Adobe Acrobat 9 Pro Extended

Adobe's Acrobat gets its most significant upgrade in years. Is it an essential purchase?


Adobe Acrobat made its public debut back in 1991 and the PDF (Portable Document Format) it introduced was intended to become the universal format for design-rich, cross-platform electronic communication.

The launch of the World Wide Web in the same year forced Adobe to radically revise its plans, but the Acrobat platform survived and eventually prospered by making itself indispensable in a whole host of workflows situations, from documentation distribution to commercial printing.

Recently however Acrobat has been showing its age and come to feel slow, lumbering and old-fashioned: a dinosaur in today's fast-pace internet age. With the chronically unimpressive version 8 release it even seemed that Acrobat might be reaching the end of its useful life. The good news is that that's not the case at all. In fact version 9 is the most exciting Acrobat release since the launch of the all-important free Reader application.

Back from the dead

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This new vitality is evident in the introduction of important new features across all areas of PDF handling and across the entire range of Acrobat authoring tools. It is most obvious, however, in the new, top-of-the-range Adobe Acrobat 9 Extended package.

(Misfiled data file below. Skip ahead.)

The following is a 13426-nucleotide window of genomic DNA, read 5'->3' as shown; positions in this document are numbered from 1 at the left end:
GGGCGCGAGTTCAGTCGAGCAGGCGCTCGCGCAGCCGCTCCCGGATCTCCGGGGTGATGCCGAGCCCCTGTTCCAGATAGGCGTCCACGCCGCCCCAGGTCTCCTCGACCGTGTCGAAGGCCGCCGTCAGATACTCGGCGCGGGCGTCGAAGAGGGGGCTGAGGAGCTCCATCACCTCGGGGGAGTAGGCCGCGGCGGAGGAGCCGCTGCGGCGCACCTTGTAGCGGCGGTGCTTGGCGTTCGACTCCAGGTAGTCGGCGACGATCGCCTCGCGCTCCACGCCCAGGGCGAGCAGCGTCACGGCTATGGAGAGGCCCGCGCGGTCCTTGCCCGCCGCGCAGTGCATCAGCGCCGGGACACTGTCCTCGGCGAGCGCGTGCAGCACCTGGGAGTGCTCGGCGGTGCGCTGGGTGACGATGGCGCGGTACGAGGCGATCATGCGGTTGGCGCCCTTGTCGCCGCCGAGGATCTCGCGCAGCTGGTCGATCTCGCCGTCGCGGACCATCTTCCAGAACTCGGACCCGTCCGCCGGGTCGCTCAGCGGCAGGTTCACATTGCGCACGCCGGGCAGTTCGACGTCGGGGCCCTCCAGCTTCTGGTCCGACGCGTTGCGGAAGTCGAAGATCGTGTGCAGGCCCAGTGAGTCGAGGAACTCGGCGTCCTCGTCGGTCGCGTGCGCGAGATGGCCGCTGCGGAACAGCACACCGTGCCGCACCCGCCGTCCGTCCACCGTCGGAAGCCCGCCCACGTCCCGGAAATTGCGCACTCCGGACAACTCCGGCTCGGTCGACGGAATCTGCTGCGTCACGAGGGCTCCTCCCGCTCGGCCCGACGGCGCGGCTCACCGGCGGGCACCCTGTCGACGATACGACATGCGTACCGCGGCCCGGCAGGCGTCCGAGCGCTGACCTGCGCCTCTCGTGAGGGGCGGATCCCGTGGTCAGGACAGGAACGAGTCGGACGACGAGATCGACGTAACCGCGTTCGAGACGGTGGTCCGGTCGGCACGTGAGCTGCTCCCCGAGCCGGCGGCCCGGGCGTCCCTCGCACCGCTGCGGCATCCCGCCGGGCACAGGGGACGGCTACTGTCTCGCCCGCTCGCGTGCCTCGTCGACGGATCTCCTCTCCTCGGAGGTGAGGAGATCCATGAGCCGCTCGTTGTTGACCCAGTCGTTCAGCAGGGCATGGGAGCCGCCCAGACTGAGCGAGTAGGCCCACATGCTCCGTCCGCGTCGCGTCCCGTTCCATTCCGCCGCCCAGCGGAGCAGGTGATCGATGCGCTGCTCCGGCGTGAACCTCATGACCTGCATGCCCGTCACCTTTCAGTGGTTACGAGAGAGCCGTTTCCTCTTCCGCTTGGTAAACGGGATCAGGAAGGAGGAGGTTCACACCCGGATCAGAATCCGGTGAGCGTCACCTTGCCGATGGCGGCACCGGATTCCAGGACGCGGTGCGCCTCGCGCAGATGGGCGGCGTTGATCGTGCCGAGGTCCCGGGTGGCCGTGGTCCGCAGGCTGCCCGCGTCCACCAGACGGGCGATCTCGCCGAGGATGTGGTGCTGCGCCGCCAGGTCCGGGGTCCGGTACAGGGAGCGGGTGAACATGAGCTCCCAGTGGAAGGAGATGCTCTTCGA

The source of this new lease of life is clear. It springs from the merging of the previously separate technologies PDF and Flash, and allows Acrobat to leave its static ePaper roots behind. Previous versions of Acrobat already supported the embedding of SWF content, but playback depended on the user having separately installed the Flash player. After its takeover of Macromedia, Adobe has been able to roll the Flash player into Adobe Reader. Universal, reliable and web-efficient media delivery is now integral to the Acrobat platform.

The benefits of this Flash transfusion are most directly felt in the handling of video. The advantages of this for designers are clear, but these days video isn't limited to such high end use. With the ever-increasing spread of webcams and movie-capable cameras and camera phones, video is now an everyday part of computing life. Thanks to Flash, Acrobat now reflects this, making it almost as easy to handle moving images as static pictures.

However there's a problem: Flash only supports its own web-optimised Flash Video (FLV) format. No doubt support for FLV output will spread but in the meantime you'll need a converter. And that's exactly what Acrobat 9 Pro Extended provides. The Video tool lets you import files in a wide range of formats including AVI, MOV, WMV and MPEG, which Acrobat 9 Pro Extended will then automatically convert to FLV, pull out your selected frame as a poster image and wrap everything up in a Flash-based player.

Acrobat's Video tool lets you add impact to existing PDFs but to take full advantage of the new support you'll need a dedicated design environment. No doubt this will come with the next release of Adobe's Creative Suite and the benefits of PDF-based Flash support for the likes of InDesign, Premiere Pro and Encore are enticing.

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